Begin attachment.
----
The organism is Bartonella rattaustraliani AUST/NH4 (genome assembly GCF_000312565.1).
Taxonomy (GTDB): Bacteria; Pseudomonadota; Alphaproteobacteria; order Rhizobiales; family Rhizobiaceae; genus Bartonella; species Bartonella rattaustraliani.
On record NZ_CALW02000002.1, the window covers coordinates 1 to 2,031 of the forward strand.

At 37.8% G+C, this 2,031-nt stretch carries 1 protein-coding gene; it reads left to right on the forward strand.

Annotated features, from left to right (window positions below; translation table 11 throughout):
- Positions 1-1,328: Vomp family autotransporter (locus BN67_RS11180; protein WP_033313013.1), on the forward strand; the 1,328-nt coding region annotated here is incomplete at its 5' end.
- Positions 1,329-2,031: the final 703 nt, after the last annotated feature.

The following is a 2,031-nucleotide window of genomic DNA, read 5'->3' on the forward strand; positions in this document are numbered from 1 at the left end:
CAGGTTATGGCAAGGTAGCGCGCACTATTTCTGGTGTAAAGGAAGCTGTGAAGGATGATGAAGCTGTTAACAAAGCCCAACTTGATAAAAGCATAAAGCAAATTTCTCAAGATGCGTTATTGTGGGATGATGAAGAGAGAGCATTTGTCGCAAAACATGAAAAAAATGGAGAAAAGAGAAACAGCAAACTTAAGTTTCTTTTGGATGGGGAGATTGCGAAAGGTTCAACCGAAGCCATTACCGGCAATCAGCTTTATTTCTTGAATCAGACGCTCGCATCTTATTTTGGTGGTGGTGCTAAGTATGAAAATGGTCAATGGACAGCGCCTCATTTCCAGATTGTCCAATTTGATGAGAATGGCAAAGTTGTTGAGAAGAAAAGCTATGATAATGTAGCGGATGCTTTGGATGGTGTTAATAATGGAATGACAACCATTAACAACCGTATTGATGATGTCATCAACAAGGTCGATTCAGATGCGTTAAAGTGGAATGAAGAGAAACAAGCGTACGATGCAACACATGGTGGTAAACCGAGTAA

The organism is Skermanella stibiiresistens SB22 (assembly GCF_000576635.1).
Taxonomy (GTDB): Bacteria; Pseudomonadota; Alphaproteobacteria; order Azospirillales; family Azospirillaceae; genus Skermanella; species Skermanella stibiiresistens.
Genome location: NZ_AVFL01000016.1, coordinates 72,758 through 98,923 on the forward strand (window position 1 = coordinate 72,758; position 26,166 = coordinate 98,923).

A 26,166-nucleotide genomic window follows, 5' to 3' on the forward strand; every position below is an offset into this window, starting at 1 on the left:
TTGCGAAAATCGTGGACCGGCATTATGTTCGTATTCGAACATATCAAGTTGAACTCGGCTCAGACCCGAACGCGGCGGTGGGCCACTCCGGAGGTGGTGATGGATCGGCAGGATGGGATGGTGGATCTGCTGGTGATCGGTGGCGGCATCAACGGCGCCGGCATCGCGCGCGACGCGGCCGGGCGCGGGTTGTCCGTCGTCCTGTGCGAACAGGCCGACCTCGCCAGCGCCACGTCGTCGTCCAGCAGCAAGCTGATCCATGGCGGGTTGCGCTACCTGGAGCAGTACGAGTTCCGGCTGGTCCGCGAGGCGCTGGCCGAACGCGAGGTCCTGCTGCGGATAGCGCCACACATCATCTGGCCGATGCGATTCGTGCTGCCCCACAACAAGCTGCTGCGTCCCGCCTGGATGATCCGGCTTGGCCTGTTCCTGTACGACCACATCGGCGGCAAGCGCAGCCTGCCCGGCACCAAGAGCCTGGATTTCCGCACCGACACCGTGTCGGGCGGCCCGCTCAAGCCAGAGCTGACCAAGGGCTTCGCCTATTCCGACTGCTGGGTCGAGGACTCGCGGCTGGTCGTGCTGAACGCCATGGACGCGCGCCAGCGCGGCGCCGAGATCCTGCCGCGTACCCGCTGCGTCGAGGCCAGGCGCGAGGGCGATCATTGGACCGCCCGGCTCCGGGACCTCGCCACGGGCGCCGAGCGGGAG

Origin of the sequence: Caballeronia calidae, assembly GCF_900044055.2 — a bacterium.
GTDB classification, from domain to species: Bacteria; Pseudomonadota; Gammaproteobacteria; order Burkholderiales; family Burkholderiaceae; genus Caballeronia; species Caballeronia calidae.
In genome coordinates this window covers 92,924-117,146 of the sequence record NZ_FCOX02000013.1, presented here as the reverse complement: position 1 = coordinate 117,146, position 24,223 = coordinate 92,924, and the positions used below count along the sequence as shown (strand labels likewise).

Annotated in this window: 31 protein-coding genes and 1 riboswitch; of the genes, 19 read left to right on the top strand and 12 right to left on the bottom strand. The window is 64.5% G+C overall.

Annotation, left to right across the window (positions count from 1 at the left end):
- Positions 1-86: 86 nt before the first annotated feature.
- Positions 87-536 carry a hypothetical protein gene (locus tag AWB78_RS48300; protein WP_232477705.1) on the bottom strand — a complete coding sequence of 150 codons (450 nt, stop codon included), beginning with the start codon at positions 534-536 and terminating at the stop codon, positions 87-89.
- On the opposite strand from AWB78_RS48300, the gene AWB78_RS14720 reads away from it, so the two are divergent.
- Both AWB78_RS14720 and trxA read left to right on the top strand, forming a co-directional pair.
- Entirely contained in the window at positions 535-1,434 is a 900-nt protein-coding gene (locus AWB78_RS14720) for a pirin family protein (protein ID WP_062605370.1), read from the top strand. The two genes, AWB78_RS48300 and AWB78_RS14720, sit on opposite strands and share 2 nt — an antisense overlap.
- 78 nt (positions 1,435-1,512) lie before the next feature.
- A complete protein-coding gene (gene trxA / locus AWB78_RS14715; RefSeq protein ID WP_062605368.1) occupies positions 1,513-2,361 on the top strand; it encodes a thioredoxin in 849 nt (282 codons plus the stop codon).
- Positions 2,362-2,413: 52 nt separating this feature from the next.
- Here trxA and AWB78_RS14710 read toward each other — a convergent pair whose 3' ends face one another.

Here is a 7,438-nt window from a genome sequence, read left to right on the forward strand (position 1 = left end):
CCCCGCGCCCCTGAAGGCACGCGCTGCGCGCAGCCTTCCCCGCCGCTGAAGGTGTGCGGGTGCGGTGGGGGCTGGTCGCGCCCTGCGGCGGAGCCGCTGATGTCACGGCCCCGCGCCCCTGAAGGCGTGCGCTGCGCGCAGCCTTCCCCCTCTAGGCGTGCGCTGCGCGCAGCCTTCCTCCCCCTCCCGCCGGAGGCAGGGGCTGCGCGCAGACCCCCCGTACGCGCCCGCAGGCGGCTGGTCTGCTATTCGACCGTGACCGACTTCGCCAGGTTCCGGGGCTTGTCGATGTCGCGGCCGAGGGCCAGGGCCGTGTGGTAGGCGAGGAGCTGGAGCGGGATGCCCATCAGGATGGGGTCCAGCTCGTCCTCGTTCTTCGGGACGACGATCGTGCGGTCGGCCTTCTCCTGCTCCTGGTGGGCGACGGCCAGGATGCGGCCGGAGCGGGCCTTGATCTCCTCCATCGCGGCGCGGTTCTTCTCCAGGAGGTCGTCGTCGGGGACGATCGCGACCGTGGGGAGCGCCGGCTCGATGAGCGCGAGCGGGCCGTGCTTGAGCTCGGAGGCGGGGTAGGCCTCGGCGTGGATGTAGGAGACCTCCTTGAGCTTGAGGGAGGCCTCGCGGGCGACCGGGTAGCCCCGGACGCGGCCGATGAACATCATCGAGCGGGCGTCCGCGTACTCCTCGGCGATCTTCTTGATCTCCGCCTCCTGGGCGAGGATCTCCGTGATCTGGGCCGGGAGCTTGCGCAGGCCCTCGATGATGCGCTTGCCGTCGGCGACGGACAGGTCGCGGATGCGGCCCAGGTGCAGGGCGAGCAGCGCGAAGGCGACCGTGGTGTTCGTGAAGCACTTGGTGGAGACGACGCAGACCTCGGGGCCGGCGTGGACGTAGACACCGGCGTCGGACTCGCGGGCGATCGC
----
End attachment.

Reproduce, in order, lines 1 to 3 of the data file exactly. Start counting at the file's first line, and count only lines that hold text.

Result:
The organism is Bartonella rattaustraliani AUST/NH4 (genome assembly GCF_000312565.1).
Taxonomy (GTDB): Bacteria; Pseudomonadota; Alphaproteobacteria; order Rhizobiales; family Rhizobiaceae; genus Bartonella; species Bartonella rattaustraliani.
On record NZ_CALW02000002.1, the window covers coordinates 1 to 2,031 of the forward strand.